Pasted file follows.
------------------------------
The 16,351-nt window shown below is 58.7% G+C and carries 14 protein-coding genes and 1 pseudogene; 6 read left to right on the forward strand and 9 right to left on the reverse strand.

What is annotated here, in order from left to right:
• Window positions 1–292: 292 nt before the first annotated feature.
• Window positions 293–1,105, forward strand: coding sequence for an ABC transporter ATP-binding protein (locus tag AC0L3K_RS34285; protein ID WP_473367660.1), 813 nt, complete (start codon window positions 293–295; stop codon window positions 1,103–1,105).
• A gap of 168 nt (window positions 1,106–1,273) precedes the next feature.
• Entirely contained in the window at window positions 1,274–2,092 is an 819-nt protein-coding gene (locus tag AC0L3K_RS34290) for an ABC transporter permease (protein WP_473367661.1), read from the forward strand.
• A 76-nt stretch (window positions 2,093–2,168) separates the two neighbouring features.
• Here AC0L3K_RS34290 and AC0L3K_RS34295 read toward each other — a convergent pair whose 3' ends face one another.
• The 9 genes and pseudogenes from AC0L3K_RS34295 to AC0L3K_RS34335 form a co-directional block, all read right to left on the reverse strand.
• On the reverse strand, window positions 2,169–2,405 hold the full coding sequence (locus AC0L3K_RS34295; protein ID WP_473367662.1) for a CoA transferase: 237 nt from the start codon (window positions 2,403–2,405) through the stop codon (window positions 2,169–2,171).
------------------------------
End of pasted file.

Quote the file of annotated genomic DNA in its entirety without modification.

The 16,351-nt window shown below is 58.7% G+C and carries 14 protein-coding genes and 1 pseudogene; 6 read left to right on the forward strand and 9 right to left on the reverse strand.

What is annotated here, in order from left to right:
• Window positions 1–292: 292 nt before the first annotated feature.
• Window positions 293–1,105, forward strand: coding sequence for an ABC transporter ATP-binding protein (locus tag AC0L3K_RS34285; protein ID WP_473367660.1), 813 nt, complete (start codon window positions 293–295; stop codon window positions 1,103–1,105).
• A gap of 168 nt (window positions 1,106–1,273) precedes the next feature.
• Entirely contained in the window at window positions 1,274–2,092 is an 819-nt protein-coding gene (locus tag AC0L3K_RS34290) for an ABC transporter permease (protein WP_473367661.1), read from the forward strand.
• A 76-nt stretch (window positions 2,093–2,168) separates the two neighbouring features.
• Here AC0L3K_RS34290 and AC0L3K_RS34295 read toward each other — a convergent pair whose 3' ends face one another.
• The 9 genes and pseudogenes from AC0L3K_RS34295 to AC0L3K_RS34335 form a co-directional block, all read right to left on the reverse strand.
• On the reverse strand, window positions 2,169–2,405 hold the full coding sequence (locus AC0L3K_RS34295; protein ID WP_473367662.1) for a CoA transferase: 237 nt from the start codon (window positions 2,403–2,405) through the stop codon (window positions 2,169–2,171).